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Hazard rank in the 2021 Clinton County Hazard Mitigation Plan (1 highest priority to 16 lowest priority): 16 (and could also result in 2 Utility Failure, 5 Hazardous Materials release, and/or 13 Dam Failure).​

An earthquake is a sudden, rapid shaking of the ground caused by the shifting of rocks deep underneath the earth’s surface. Earthquakes can cause fires, tsunamis, landslides or avalanches. While they can happen anywhere without warning, areas at higher risk for earthquakes include Alaska, California, Hawaii, Oregon, Puerto Rico, Washington and the entire Mississippi River Valley.

Prepare BEFORE an Earthquake:

The best time to prepare for any disaster is before it happens.  This is often called blue sky (before the dark storm clouds arrive). 

  • Practice Drop, Cover, and Hold On with family and coworkers.

  • Make an Emergency Plan: Create a family emergency communications plan that has an out-of-state contact. Plan where to meet if you get separated. Make a supply kit that includes enough food and water for several days, a flashlight, a fire extinguisher and a whistle.

    • Being prepared allows you to avoid unnecessary excursions and to address minor medical issues at home, alleviating the burden on urgent care centers and hospitals.

    • Remember that not everyone can afford to respond by stocking up on necessities. For those who can afford it, making essential purchases and slowly building up supplies in advance will allow for longer time periods between shopping trips.

  • Protect Your Home: Secure heavy items in your home like bookcases, refrigerators, televisions and objects that hang on walls. Store heavy and breakable objects on low shelves. Consider making improvements to your building to fix structural issues that could cause your building to collapse during an earthquake. Consider obtaining an earthquake insurance policy. A standard homeowner’s insurance policy does not cover earthquake damage.​

DURING an Earthquake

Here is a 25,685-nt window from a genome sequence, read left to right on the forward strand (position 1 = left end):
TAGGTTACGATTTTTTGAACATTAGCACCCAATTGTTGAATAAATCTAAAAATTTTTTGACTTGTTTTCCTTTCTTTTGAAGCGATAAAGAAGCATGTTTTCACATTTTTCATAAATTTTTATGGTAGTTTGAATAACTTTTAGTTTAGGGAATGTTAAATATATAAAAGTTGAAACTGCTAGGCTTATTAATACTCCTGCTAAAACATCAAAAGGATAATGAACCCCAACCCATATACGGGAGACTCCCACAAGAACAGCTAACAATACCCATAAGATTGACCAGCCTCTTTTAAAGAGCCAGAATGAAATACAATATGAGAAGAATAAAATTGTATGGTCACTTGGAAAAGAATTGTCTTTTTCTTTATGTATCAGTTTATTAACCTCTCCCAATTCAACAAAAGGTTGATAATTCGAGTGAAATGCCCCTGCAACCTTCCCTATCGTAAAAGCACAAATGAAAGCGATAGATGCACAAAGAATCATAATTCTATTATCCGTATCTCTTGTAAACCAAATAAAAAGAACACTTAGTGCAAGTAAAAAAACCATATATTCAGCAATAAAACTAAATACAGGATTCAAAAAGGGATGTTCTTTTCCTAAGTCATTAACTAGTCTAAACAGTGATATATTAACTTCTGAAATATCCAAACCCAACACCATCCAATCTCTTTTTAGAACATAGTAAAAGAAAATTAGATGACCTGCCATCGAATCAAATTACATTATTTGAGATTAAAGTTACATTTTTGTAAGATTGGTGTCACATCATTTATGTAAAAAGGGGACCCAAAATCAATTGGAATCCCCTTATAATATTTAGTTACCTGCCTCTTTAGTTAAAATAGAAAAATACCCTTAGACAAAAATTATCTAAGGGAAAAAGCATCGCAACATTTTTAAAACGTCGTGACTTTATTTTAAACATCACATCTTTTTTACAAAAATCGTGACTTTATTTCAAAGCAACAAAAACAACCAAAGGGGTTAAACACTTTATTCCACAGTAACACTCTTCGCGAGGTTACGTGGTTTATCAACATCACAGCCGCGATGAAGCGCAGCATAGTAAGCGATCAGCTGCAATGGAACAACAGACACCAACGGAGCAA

• If you are in a car, pull over and stop. Set your parking brake.

  • If you are in bed, turn face down and cover your head and neck with a pillow.

  • If you are outdoors, stay outdoors away from buildings.

  • If you are inside, stay and do not run outside and avoid doorways.


Stay Safe AFTER:

After an earthquake, there can be serious hazards such as damage to the building, leaking gas and water lines, or downed power lines.​

  • Expect aftershocks to follow the main shock of an earthquake. Be ready to Drop, Cover, and Hold On if you feel an aftershock.

  • If you are in a damaged building, go outside and quickly move away from the building. Do not enter damaged buildings.

  • If you are trapped, send a text or band on a pip or wall. 

  • Check yourself to see if you are hurt and help others if you have training.  Learn how to be the help until help arrives.

  • Once you are safe, pay attention to local news reports for emergency information and instructions via battery-powered radio, TV, social media or from cell phone emergency alerts.

  • Register on the American Red Cross "Safe and Well" website so people will know you are okay.

  • Use text messages to communicate, which may be more reliable than phone calls.

  • Be careful when cleaning up. Wear protective clothing, including a long-sleeved shirt, long pants, work gloves and sturdy thick-soled shoes. Do not try to remove heavy debris by yourself. Wear a mask and maintain a physical distance of at least six feet while working with someone else. Use an appropriate mask if cleaning mold or other debris. People with asthma and other lung conditions and/or immune suppression should not enter buildings with indoor water leaks or mold growth that can be seen or smelled. Children should not take part in disaster cleanup work.


Interactive Map of Earthquakes in Ohio (link).

History of Ohio Earthquakes (link).

The Ohio Seismic Network (link).

When the Earth Shakes (video).

Earthquake Preparedness (video).

Earthquake Video Series [Great Shake Out Earthquake Drills] (video play list)​.

Earthquake Tip Sheet (PDF).

How to Prepare for an Earthquake (PDF).

Earthquake Preparedness: What every Child Care Provider Needs to Know (PDF).

Earthquake Safety at Home (PDF).

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